From R. T. Russell:
This is an implementation of the BBC BASIC programming language for Windows PCs. It combines the simplicity of BASIC with the sophistication of a modern structured language, allowing you to write utilities and games, use sound and graphics, perform calculations and create complete Windows applications. The full version makes compact (typically less than 100K) stand-alone executables which can be freely distributed.
What's new in this version:
Version 5.95a has improved support for touch screens and 64-bit Windows.
It feels like old times again.BBC Basic was easy to learn and fun to use, and the integrated assembler made me a 6502 programmer. My interest in it was purely nostalgic. It's a nice, solid piece of software, and it probably has a niche in teaching the history of computing. That said, it might also be a good platform from which to experiment with x86 assembler, as the immediacy of an interpreter with inlined assembler makes for a flexible learning tool.
It's not something I'd use for serious development - I loved BBC Basic (I had a BBC Model B back when I was 21), but time has passed and there are much more powerful (and *free*) and/or user-friendly languages around today, such as Python, C++, C#, ooRexx, Haskell, et cetera.
Documentation is thorough, equaling more than 300 printed pages, with numerous program snippets, rich with hyperlinks for cross-referencing.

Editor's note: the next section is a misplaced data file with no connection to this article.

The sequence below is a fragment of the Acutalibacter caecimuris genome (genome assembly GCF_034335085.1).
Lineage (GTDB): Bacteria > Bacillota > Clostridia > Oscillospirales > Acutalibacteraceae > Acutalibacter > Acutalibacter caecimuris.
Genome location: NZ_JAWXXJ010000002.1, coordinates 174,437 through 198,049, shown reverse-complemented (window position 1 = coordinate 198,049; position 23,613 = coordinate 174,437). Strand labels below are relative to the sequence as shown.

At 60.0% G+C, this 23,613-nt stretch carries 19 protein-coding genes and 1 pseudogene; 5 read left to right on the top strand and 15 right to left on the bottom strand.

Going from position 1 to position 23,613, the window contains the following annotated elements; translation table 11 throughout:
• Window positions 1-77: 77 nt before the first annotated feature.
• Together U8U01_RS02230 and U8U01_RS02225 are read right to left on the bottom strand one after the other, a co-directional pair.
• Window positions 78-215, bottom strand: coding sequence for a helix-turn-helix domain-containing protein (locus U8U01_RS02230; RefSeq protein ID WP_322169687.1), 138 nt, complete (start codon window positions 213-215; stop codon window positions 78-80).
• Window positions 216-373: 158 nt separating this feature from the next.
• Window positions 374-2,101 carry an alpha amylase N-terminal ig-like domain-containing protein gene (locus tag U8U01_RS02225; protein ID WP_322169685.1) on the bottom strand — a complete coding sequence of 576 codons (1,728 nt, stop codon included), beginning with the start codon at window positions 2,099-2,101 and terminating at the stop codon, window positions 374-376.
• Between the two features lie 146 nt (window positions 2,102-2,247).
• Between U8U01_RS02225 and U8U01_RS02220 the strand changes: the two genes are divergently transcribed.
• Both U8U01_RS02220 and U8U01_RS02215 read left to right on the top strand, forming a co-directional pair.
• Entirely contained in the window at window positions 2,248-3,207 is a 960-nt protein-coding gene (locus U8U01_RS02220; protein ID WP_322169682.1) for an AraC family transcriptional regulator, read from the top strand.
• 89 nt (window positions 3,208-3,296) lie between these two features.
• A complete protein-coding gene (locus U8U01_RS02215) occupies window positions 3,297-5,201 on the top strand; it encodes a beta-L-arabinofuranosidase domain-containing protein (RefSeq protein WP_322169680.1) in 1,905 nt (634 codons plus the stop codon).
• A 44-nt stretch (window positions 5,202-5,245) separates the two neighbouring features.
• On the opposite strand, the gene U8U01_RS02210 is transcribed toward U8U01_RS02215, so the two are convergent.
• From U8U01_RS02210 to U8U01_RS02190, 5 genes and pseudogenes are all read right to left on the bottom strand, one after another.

The integrated compiler (paid version only) creates small executables requiring no run-time libraries, thus a complete Windows program can be distributed in a single EXE file, if desired.
Low learning curve permits even a new programmer to be up and running quicker than any language I've seen.
Advanced features for programmers experienced in low-level languages, with plenty of help for those who aren't (but wish to take advantage of Windows API, for instance).
Help is available not only in the manual, but also within the program's context-sensitive help, which allows you to point to a keyword, of instance, to quickly get a full explanation of how the keyword is used (excellent for use with the tons of example programs included).
This product offers the opportunity to update older (but proven) applications to run in the Windows environment. I have converted a 19-year old BBC-Basic real-time industrial control system to run under Windows XP-Pro. This has saved many hours of development time, and we can be confident that the machine will give many more years of trouble-free running.
As far as the customer is concerned, he has a control system with all the networking, monitoring and archiving capabilities of a PC-based solution.
This "ancient" language in its modern guise is being used to produce power generators for the new A380 airbus, as well as many other aerospace components.
Some of the Windows API calls could be better documented, although I must stress that the documentation is generally of a high standard. Technical queries usually receive prompt responses from the BB4W Yahoo user group members.
The best BASIC there is I'd say. Effort and results are scaleable from simple basic code, use of windows API routines and GUI envornment, through to full assembly language programming. The ability to 'compile' an exe file means programs can be used by anyone running widows. The author R Russell is incredibly accessible and genuinely helpful to users, as is the community of programmers who freely share hints, code, and constructive criticism on a Yahoo forum.